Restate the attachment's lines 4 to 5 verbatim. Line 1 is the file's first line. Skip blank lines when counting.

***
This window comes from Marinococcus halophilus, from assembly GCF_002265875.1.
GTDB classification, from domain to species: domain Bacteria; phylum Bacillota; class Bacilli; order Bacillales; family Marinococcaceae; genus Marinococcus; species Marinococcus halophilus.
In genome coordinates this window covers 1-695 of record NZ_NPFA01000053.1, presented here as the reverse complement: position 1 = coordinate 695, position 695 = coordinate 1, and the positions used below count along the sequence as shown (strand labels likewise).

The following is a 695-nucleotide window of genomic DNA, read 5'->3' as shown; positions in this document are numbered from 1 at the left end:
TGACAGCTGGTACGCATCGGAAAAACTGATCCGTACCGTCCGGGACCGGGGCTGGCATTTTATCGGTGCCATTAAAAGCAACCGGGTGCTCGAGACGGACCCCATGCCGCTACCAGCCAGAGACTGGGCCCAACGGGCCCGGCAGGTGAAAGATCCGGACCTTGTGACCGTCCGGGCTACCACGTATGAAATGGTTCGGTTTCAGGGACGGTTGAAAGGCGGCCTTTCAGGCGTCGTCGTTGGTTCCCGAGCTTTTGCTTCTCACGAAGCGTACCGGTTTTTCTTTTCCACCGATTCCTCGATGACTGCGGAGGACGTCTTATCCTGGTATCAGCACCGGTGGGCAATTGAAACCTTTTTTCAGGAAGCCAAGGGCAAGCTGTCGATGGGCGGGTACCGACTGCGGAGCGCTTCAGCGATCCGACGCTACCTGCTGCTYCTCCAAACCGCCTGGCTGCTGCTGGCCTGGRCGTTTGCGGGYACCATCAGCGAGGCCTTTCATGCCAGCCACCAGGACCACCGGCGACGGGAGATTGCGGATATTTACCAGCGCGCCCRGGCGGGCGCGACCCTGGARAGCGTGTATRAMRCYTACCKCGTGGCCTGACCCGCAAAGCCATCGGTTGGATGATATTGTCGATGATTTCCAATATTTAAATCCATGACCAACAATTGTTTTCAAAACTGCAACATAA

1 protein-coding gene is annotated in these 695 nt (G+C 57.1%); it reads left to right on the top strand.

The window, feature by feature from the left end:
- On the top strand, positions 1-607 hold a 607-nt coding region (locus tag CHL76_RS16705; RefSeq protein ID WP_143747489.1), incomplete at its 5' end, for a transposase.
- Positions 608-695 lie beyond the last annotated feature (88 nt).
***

The following is a 695-nucleotide window of genomic DNA, read 5'->3' as shown; positions in this document are numbered from 1 at the left end:
TGACAGCTGGTACGCATCGGAAAAACTGATCCGTACCGTCCGGGACCGGGGCTGGCATTTTATCGGTGCCATTAAAAGCAACCGGGTGCTCGAGACGGACCCCATGCCGCTACCAGCCAGAGACTGGGCCCAACGGGCCCGGCAGGTGAAAGATCCGGACCTTGTGACCGTCCGGGCTACCACGTATGAAATGGTTCGGTTTCAGGGACGGTTGAAAGGCGGCCTTTCAGGCGTCGTCGTTGGTTCCCGAGCTTTTGCTTCTCACGAAGCGTACCGGTTTTTCTTTTCCACCGATTCCTCGATGACTGCGGAGGACGTCTTATCCTGGTATCAGCACCGGTGGGCAATTGAAACCTTTTTTCAGGAAGCCAAGGGCAAGCTGTCGATGGGCGGGTACCGACTGCGGAGCGCTTCAGCGATCCGACGCTACCTGCTGCTYCTCCAAACCGCCTGGCTGCTGCTGGCCTGGRCGTTTGCGGGYACCATCAGCGAGGCCTTTCATGCCAGCCACCAGGACCACCGGCGACGGGAGATTGCGGATATTTACCAGCGCGCCCRGGCGGGCGCGACCCTGGARAGCGTGTATRAMRCYTACCKCGTGGCCTGACCCGCAAAGCCATCGGTTGGATGATATTGTCGATGATTTCCAATATTTAAATCCATGACCAACAATTGTTTTCAAAACTGCAACATAA